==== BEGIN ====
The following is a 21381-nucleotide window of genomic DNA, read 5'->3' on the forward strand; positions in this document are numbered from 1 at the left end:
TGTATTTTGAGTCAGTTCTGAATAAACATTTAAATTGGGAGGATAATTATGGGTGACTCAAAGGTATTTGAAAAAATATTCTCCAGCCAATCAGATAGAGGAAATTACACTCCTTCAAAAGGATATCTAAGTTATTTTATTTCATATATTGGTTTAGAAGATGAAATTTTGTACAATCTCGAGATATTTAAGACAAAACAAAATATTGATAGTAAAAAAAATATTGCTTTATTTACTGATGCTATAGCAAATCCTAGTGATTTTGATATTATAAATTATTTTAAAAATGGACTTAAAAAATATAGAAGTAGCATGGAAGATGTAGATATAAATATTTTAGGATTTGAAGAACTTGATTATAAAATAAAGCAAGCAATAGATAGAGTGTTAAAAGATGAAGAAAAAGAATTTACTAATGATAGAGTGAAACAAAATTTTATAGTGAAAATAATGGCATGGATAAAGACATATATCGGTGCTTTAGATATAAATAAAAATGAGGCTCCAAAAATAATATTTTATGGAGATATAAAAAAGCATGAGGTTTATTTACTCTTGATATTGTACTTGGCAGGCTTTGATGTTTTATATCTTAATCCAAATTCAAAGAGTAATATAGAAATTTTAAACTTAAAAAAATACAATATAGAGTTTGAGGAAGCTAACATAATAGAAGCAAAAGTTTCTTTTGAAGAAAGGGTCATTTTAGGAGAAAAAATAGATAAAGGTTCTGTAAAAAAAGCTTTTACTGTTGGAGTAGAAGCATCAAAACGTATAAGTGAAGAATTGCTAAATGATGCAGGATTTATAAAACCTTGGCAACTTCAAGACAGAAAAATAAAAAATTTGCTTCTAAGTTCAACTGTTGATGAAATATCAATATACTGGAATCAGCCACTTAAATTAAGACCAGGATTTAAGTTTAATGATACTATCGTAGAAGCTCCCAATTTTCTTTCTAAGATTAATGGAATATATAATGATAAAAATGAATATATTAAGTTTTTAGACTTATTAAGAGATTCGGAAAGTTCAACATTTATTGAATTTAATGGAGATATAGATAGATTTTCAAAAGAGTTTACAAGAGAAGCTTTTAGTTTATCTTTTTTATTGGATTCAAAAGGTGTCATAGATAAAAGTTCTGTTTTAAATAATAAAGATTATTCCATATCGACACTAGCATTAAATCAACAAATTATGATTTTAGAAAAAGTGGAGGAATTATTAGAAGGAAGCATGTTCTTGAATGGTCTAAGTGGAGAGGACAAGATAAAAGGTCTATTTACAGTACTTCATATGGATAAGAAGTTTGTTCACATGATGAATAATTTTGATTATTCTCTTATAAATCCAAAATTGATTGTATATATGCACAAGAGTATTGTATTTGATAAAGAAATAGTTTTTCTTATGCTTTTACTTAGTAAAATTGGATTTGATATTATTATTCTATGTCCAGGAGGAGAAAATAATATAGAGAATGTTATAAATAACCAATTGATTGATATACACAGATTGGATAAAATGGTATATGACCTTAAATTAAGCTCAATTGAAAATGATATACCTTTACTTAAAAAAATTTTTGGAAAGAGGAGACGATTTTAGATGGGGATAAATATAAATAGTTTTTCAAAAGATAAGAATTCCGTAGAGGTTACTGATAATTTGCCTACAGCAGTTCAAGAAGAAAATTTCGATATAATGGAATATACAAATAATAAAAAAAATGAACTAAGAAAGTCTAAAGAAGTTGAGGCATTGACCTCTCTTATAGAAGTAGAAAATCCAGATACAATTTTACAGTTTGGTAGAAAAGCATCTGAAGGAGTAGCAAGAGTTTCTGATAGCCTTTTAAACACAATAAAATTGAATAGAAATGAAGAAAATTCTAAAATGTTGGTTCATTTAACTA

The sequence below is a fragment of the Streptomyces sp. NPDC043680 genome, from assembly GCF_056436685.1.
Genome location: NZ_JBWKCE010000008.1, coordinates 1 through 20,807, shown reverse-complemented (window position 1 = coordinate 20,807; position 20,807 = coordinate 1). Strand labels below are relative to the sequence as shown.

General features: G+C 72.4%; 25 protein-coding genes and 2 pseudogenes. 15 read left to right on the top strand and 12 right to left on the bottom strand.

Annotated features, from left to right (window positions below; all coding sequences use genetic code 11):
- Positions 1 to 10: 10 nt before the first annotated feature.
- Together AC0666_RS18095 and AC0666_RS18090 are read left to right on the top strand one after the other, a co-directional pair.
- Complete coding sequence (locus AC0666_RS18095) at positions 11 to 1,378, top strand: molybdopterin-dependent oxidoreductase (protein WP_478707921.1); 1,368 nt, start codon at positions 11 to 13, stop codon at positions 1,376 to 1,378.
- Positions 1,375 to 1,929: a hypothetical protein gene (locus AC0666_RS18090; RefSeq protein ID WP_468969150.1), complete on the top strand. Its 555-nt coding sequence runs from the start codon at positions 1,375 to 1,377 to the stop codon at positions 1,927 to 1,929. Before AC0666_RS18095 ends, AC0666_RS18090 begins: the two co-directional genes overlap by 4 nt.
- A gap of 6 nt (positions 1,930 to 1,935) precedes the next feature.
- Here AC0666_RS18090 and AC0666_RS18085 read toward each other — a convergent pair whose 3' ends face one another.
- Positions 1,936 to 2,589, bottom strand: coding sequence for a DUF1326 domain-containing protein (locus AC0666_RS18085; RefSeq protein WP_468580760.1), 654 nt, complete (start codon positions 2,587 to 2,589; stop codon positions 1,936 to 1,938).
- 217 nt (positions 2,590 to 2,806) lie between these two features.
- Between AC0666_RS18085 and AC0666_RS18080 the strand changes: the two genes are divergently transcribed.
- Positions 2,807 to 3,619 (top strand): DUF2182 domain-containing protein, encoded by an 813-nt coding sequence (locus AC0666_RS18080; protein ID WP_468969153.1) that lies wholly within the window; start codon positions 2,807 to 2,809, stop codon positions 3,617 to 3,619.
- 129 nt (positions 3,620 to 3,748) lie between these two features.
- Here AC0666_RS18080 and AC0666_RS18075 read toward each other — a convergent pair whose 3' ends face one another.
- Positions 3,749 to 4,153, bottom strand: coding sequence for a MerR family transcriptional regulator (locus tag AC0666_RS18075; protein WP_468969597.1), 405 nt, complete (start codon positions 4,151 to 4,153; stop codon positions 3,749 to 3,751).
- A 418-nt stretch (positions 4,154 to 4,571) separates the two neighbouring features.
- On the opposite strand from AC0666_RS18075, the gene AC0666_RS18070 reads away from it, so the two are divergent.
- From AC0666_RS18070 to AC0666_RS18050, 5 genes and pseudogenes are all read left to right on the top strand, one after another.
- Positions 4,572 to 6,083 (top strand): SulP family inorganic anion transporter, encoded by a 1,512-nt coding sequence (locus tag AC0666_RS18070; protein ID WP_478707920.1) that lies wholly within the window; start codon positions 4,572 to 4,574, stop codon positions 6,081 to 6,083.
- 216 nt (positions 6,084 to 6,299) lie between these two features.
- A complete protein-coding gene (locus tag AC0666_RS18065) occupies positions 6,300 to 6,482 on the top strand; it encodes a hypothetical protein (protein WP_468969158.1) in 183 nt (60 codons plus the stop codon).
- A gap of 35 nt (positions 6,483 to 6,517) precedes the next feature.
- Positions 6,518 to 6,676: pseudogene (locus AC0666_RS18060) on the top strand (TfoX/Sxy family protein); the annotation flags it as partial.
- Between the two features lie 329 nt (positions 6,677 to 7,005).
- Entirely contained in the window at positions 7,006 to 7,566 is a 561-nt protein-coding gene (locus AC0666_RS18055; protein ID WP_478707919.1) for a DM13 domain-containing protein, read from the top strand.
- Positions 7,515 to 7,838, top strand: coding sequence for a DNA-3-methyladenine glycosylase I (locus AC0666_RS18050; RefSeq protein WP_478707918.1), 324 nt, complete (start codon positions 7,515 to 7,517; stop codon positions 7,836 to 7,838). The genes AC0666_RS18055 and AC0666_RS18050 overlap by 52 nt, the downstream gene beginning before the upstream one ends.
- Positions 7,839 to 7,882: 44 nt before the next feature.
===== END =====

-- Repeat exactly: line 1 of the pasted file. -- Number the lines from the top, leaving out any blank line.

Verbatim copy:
The following is a 21381-nucleotide window of genomic DNA, read 5'->3' on the forward strand; positions in this document are numbered from 1 at the left end: